And although Voyager’s end was shortly followed by the launch of Enterprise, The Experience was never updated to match the then-current series. It was like a living testament to that heady heyday of three different Star Trek franchises boldly going their own way… some more well-received than others.
And so it would remain that testament, even as the Trek franchise itself weathered a wayward storm. Nemesis killed off the movies as it and its bald baby Tom Hardy lumbered onto screens in 2002.
When Enterprise came to an abrupt end in 2004, with no future show to follow up on the horizon, it felt like the TV side of things had followed it into the ether — and it had until now, when it feels like there’s almost too much on the way!
Yet through it all, Star Trek: The Experience held fast, carving its own little corner of Las Vegas out for itself, amid the glitz and glamor of the typical casinos and neon-lit shows you would associate with the city — not exactly a renowned geeky mecca. You might not have been able to watch new adventures on the big screen or on TV, but you could still pop down to Quark’s for a Warp Core Breach or two, or a nibble at Garak’s secret mac and cheese.
What secret would Garak possibly hide in macaroni? I don’t know, but probably a delightful one, I reckon. Some truly sordid gossip about a Cardassian Gul or two. But the fact you could attempt to find out for yourself, even in a world where it felt like Trek was over, is just as delightful a thought.
Soon enough, The Experience would follow the movies and shows into that good night. Although the rebooted J.J. Abrams film was almost on the way, Star Trek: The Experience shut its turbolift doors for the last time in September 2008, and even its sendoff was in character, done in the style of a Starfleet decommissioning ceremony.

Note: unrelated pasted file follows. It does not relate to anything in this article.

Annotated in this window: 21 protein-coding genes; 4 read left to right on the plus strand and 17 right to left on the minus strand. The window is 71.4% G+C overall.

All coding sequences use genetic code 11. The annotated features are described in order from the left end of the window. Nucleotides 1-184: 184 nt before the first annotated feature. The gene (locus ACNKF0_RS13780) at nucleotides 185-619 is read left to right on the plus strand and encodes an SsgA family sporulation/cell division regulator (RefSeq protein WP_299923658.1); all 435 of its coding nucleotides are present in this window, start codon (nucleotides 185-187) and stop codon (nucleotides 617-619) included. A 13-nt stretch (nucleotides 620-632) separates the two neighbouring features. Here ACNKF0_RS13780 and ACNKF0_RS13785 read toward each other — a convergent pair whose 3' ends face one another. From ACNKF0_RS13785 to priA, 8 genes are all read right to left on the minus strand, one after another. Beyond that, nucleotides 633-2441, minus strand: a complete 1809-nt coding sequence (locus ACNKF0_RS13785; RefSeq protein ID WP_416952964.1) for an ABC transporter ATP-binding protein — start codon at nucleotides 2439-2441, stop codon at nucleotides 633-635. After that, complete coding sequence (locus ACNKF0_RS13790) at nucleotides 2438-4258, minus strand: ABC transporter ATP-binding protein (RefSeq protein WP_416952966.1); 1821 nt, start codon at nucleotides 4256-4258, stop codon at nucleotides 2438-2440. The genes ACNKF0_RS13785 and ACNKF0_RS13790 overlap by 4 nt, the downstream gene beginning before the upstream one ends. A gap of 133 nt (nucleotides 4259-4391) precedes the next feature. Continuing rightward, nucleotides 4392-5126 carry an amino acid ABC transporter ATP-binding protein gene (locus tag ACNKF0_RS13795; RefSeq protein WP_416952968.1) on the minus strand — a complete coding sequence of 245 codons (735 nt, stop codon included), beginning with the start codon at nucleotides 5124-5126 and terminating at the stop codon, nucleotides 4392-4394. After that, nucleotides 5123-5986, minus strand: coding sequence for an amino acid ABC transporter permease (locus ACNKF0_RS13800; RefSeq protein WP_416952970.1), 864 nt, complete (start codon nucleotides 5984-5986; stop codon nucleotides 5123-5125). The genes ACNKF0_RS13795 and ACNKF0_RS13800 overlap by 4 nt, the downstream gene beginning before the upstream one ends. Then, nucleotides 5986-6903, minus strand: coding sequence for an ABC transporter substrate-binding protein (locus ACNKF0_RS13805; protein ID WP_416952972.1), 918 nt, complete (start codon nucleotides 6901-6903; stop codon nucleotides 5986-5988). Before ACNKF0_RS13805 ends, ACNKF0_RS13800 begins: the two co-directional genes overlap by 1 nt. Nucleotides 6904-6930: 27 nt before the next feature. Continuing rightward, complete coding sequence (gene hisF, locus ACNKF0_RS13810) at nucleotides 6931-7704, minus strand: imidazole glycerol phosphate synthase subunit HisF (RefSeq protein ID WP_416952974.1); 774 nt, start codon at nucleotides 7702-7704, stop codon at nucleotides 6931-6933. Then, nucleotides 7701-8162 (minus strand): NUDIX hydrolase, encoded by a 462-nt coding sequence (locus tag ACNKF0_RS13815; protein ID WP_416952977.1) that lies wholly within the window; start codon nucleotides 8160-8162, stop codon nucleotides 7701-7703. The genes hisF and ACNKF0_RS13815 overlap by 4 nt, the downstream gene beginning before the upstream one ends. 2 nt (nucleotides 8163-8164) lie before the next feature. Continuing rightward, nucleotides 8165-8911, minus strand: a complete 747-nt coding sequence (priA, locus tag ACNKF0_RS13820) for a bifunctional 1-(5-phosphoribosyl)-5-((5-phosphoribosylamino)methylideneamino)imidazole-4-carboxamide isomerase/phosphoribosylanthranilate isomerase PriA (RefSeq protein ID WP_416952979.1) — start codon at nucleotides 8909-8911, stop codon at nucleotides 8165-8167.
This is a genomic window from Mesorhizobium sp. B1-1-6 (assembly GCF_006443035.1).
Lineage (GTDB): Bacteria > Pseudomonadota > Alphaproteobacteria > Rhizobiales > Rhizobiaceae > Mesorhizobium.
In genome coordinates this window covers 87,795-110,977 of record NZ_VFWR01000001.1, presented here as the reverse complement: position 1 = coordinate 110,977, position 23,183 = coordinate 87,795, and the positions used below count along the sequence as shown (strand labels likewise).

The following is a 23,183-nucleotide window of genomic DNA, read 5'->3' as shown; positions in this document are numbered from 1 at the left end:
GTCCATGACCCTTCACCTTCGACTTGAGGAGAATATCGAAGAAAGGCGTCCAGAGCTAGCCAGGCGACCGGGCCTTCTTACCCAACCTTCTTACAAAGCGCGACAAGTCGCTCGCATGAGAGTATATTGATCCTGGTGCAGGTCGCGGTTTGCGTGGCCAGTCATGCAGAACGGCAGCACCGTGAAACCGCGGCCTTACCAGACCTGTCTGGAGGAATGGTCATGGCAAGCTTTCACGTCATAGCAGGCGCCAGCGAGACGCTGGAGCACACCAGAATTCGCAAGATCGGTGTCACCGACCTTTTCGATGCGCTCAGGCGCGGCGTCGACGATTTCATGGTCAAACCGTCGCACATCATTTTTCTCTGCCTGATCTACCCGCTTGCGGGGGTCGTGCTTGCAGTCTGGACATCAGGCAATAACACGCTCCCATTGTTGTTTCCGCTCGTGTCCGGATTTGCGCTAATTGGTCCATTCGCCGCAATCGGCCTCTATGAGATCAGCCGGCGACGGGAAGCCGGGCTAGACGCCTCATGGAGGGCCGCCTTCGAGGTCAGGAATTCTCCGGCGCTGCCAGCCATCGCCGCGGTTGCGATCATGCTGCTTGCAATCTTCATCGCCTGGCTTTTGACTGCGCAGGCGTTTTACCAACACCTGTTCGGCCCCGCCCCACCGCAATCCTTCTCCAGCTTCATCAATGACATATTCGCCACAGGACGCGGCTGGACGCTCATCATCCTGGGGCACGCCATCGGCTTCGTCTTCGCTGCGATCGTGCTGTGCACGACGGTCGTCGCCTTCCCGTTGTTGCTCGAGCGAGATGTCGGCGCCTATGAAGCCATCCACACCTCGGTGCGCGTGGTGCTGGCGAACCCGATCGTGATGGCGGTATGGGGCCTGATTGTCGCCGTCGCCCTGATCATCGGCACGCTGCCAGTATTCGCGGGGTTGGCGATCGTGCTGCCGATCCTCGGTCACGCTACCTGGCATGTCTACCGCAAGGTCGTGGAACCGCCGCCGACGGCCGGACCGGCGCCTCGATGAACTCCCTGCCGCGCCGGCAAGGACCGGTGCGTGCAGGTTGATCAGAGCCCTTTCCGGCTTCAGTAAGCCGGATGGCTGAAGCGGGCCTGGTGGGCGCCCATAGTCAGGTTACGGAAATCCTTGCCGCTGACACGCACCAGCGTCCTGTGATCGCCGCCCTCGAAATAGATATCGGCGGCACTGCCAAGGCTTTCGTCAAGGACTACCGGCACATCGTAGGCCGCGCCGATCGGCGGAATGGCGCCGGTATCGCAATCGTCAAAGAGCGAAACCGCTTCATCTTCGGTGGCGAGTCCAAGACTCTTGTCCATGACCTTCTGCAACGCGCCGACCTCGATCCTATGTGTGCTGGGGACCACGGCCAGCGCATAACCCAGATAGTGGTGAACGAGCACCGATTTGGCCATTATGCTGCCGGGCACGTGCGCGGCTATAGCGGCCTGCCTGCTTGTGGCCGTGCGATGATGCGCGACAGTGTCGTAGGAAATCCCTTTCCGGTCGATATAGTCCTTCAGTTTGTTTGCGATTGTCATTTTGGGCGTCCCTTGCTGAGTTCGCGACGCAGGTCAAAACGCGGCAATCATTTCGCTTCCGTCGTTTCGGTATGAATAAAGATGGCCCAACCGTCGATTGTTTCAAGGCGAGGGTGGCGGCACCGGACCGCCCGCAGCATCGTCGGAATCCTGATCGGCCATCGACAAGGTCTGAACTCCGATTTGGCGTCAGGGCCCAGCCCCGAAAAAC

I never went to Star Trek: The Experience when it was running — an ocean away as a teen Trekkie, all I had was the ability to stare at its bizarre existence from an extreme distance, thanks to Star Trek: Voyager DVD boxsets containing featurettes about the attraction back in the early aughts. [Editor’s Note: I went as a teen, ate an excellent Deanna Troi-themed chocolate dessert, and a Klingon told me how much he appreciated my smooth forehead — that I was “pretty… for a Terran girl.” Make of that what you will. – Jill P. ]
But in a world where Galaxy’s Edge proves there’s a place for an immersive experience like that — as long as you had, say, the backing of an all-powerful megacorporation that gobbles brands and studios like most people would a tube of Pringles, albeit with less guilt — maybe there’s a place for Star Trek to return to the idea now co-opted by its longtime “archnemesis.”
You could argue it’s done so in fits and starts already, putting the feelers out with a Discovery location-based VR experience on the way and the Picard museum pop-up at San Diego Comic-Con this year. With more Trek than ever being made, why not?
Whether or not a second Experience ever happens, it’s funny to think as people flock to the chance to swig on blue milk and pick up a kyber crystal or six, Star Wars’ nerdiest competitor beat it to the punch so long ago.